Having defined the foreground and unpacked some historical antecedents. In other words, they are
of the forces that were holding Breathing Works concerned with how it has become possible to think
there, my attention then turned to the ‘negative space’ and act the way we do. Physiotherapy has never
around Breathing Works that was occupied by claimed to be a universal solution to people’s suffer-
conventional physiotherapy. In other words, conven- ing. It is a partial response to a specific set of largely
tional physiotherapy becomes easier to see – more physical impairments suffered by people, and it has
obvious – by first examining those things that are in been remarkably successful in offering therapeutic
direct resistance to it. and rehabilitative solutions to a range of health
Foucault’s own writings emphasized the need to problems. However, it is only one solution among
focus on modes of resistance as a starting point for many, and probably neither the best nor the most
inquiry, arguing that resistance exists in dynamic appropriate in every case of bodily dysfunction,
tension with power, and that this tension makes it injury or impairment, pain or movement disorder.
possible for new forms of knowledge to emerge; Where postmodern research comes into its own is in
asking how, given the myriad ways in which health
It is not the activity of the subject of knowledge that
produces a corpus of knowledge, useful or resistant and illness are experienced by people, has physiother-
to power, but power-knowledge, the processes and apy become such a dominant force in orthodox
struggles that transverse it and of which it is made physical rehabilitation? How has this become histori-
up, that determines the forms and possible domains cally, politically and socially possible? And impor-
of knowledge.53 tantly, how is the profession being forced to change
As with most forms of qualitative research, the in the early years of the new millennium?
aim is to generate theory that has relevance for Postmodern research is neither esoteric or engaged
other contexts and other situations. In this study, in high-minded trivialities,53 but rather it is concerned
the primary outcome was a greater appreciation with the every-day practices that reveal the matrixes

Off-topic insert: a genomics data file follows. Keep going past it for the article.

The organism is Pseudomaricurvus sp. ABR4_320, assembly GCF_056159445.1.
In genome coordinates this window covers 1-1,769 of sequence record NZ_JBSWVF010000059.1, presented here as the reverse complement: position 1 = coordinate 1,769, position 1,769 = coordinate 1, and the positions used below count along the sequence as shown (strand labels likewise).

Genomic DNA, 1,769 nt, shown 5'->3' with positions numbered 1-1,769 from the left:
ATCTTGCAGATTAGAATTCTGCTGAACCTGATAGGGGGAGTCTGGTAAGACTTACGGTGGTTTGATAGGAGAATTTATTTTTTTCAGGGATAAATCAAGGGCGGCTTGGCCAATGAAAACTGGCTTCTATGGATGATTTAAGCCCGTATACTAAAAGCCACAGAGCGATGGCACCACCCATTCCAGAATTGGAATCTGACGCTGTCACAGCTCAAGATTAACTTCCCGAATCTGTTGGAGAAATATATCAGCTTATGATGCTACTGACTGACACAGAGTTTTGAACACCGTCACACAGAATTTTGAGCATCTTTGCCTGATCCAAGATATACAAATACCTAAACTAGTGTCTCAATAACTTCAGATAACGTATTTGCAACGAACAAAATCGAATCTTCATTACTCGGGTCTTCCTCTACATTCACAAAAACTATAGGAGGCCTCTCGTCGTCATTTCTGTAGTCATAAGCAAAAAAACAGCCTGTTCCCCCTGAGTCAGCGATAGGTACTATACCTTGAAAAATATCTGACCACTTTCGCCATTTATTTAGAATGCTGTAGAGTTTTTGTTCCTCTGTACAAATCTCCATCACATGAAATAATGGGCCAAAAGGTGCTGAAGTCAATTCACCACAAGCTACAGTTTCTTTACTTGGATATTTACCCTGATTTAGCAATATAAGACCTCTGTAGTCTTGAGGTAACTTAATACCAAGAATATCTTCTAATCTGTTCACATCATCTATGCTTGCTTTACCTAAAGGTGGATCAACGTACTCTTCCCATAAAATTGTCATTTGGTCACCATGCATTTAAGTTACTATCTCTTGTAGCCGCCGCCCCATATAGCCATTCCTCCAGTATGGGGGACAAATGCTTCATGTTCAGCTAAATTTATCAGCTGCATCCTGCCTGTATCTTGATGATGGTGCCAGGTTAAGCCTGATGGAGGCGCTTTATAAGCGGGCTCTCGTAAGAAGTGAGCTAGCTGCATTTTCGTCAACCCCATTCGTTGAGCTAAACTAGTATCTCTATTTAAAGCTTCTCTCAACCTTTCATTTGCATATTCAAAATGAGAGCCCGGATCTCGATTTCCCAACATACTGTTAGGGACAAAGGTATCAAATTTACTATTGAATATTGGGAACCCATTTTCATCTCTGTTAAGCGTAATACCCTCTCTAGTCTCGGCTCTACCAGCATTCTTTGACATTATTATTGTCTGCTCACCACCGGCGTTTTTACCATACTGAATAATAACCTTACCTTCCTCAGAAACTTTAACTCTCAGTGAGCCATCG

of some of the discourses that had underpinned of power, knowledge and discourse that are working
physiotherapists’ orthodox approach to practice. It away silently behind our every action. As a result of
became clear how historically stable physiotherapy this study, we have made some pragmatic and highly
had been as a profession and how its orthodoxy significant changes to the undergraduate physiother-
had been inscribed in every facet of its professional apy programme at AUT University in Auckland,
identity. In time, it would become clear that some New Zealand; reconstructing the curriculum from the
of the disciplinary strategies and approaches that bottom up and undertaking a root-and-branch review
Breathing Works was now resisting (like the of how we have traditionally taught students. We have
profession’s century-long affinity with biomechani- moved towards a more embodied view of health in
cal ways of thinking about health and it’s close place of the traditional biomechanistic curriculum;
relationship with orthodox medicine, for example), integrated pure sciences into clinically applied areas;
had echoes in the very first actions of the founders emphasized the humanistic and socio-political dimen-
of the Society of Trained Masseuses back in sions of practice; made the students more aware of the
1894.69 discourses that have driven the profession in the past;
As well as generating new theoretical understand- and we have sought to do this without losing any of the
ings that could be applied to other studies and other vital features of physiotherapy that have defined our
contexts, postmodern studies also create a space in profession in the past. We began the curriculum review
which it is possible to think otherwise. By offering a process in 2007 and have spent more than 1000 hours
critique of orthodox physiotherapy, and by showing in debating, discussing and developing the pro-
one way in which new modes of practice may be gramme. Our first cohort of students in the new
operating, postmodern research can serve to encou- programme will graduate at the end of 2013.
rage greater diversity in research and practice. There We have also begun a funded research programme
is clearly a political motive here, since postmodern looking more widely at ‘bleeding edge’ physiotherapy
research is constantly striving to create space to practices; using the Breathing Works study as a
think differently. As Foucault himself said, ‘I don’t methodological template for our methods of data
write a book so that it will be the final word; I write collection and analysis. We hope that this reveals
a book so that other books are possible, not some new and interesting ways in which physiother-
necessarily written by me’.70 How, then, did this apy practices are testing the margins of orthodoxy.
study open a space for new ways of thinking in my Our hope is that we challenge registration boards,
own practice? physiotherapy schools, and individual practitioners

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Nicholls Postmodernism and physiotherapy research